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RE: [NTS] Can a Reg Exp handle 123 AND not a|b|c followed by x?

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  • John Shotsky
    Flo, Thank you. Always nice to learn something new. I will play around with this until I have it fully internalized. I have needed this function quite a few
    Message 1 of 13 , May 10, 2012
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      Flo,
      Thank you. Always nice to learn something new. I will play around with this until I have it fully internalized. I have
      needed this function quite a few times and have 'tokenized' and then used a character class instead. (And then
      untokenized.) This is obviously a better way to do it.

      Regards,
      John
      RecipeTools Web Site: <http://recipetools.gotdns.com/> http://recipetools.gotdns.com/

      From: ntb-scripts@yahoogroups.com [mailto:ntb-scripts@yahoogroups.com] On Behalf Of flo.gehrke
      Sent: Thursday, May 10, 2012 07:46
      To: ntb-scripts@yahoogroups.com
      Subject: Re: [NTS] Can a Reg Exp handle 123 AND not a|b|c followed by x?


      --- In ntb-scripts@yahoogroups.com <mailto:ntb-scripts%40yahoogroups.com> , "John Shotsky" <jshotsky@...> wrote:
      >
      > I am not understanding something here � The criteria was:
      > three characters that are *NOT* MON|TUE|WED|THU|FRI|SAT|SUN
      >
      > How is this avoiding those strings? I've wanted to do this text
      > that didn't contain a certain string on multiple occasions.
      >

      John,

      The second part of that RegEx...

      \((?!Mon|Tue|Wed|Thu|Fri|Sat|Sun).{3}\)

      matches an opening and a closing literal bracket '(...)' embracing three digits '.{3}' that are NOT 'Mon', 'Tue' etc, as
      Joy demanded.

      The 3-digit-days are excluded with a Negative Lookahead. Since a Lookahead doesn't consume any character, any different
      3-digit-string will match at the same position between the opening and the closing bracket. That's why, for example,..

      'John' is matched with '(?!Mary)John'

      that is: Find 'John' at a position where you don't see 'Mary' when looking ahead.

      Regards,
      Flo



      [Non-text portions of this message have been removed]
    • Art Kocsis
      ... Don t you mean three CHARACTERS instead of three DIGITS? The . matches any character, d is used match any digit. Just trying to keep things clear for
      Message 2 of 13 , May 10, 2012
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        At 5/10/2012 07:46 AM, Flo wrote:
        >The second part of that RegEx...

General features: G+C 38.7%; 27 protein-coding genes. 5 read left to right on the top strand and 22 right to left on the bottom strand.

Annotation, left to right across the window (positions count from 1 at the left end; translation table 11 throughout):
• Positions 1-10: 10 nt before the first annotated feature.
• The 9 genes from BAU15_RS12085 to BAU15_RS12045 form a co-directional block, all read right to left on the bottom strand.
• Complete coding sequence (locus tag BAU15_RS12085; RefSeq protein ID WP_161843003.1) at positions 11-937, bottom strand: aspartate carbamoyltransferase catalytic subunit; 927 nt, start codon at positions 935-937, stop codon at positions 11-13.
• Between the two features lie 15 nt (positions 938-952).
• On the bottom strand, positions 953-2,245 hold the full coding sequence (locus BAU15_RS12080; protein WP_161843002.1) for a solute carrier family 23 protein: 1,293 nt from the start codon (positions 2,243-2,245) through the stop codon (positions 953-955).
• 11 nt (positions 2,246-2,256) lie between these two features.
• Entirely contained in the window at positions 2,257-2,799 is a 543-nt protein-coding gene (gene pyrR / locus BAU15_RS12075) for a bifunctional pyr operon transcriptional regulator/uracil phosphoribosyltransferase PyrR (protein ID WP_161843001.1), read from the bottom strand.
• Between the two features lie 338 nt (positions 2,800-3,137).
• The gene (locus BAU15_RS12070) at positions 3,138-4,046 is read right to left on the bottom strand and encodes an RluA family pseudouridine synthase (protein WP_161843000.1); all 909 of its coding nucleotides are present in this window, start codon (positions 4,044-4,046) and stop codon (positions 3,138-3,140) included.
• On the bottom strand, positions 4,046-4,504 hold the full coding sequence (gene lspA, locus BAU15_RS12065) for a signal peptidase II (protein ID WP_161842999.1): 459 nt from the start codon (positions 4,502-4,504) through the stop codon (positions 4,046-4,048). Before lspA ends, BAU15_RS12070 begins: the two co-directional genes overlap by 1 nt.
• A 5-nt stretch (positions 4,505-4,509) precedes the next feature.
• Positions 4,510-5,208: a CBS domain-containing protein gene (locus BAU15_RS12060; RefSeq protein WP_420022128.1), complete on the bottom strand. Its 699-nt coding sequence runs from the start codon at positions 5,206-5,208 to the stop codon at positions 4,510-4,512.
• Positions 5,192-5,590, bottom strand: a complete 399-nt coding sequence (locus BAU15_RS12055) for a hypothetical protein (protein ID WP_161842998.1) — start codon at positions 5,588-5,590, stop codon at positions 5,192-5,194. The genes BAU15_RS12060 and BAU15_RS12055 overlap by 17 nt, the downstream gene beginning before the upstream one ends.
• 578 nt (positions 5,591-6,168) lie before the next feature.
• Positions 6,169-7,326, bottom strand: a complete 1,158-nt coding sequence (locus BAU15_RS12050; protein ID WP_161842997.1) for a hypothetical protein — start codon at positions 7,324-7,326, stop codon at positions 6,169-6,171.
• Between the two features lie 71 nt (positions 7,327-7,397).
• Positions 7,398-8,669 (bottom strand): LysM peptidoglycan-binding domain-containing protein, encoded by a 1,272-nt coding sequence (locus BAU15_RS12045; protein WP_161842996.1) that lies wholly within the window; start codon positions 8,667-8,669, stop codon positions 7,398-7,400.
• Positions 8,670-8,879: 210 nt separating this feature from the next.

>
        >\((?!Mon|Tue|Wed|Thu|Fri|Sat|Sun).{3}\)
        >
        >matches an opening and a closing literal bracket '(...)' embracing three
        >digits '.{3}' that are NOT 'Mon', 'Tue' etc, as Joy demanded.

        Don't you mean three CHARACTERS instead of three DIGITS? The "." matches
        any character, "\d" is used match any digit.

        Just trying to keep things clear for future readers. ;)

        Namaste', Art
      • flo.gehrke
        ... Art, Thanks for correcting my bad English! Of course, .{3} means any character, not numbers (digits) only. Please give me a helping hand: 2012 is a
        Message 3 of 13 , May 10, 2012
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          --- In ntb-scripts@yahoogroups.com, Art Kocsis <artkns@...> wrote:
          >
          >> matches an opening and a closing literal bracket '(...)' embracing
          >> three digits '.{3}'...
          >
          > Don't you mean three CHARACTERS instead of three DIGITS?

          Art,

          Thanks for correcting my bad English! Of course, '.{3}' means any character, not numbers (digits) only.

          Please give me a helping hand: '2012' is a four-digit number, 'Peter' is a four-letter name -- correct? But what is 'Boeing-707'? A four-letter name, a four-digit string? :-(

          Flo
        • Art Kocsis
          ... Correct. ... No, it has five letters. ... Expensive!!! He he he. Namaste , Art Young at heart Slightly older in other places A wise ass all throughout!
          Message 4 of 13 , May 10, 2012
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            At 5/10/2012 03:05 PM, Flo wrote:
            >--- In <mailto:ntb-scripts%40yahoogroups.com>ntb-scripts@yahoogroups.com,
            >Art Kocsis <artkns@...> wrote: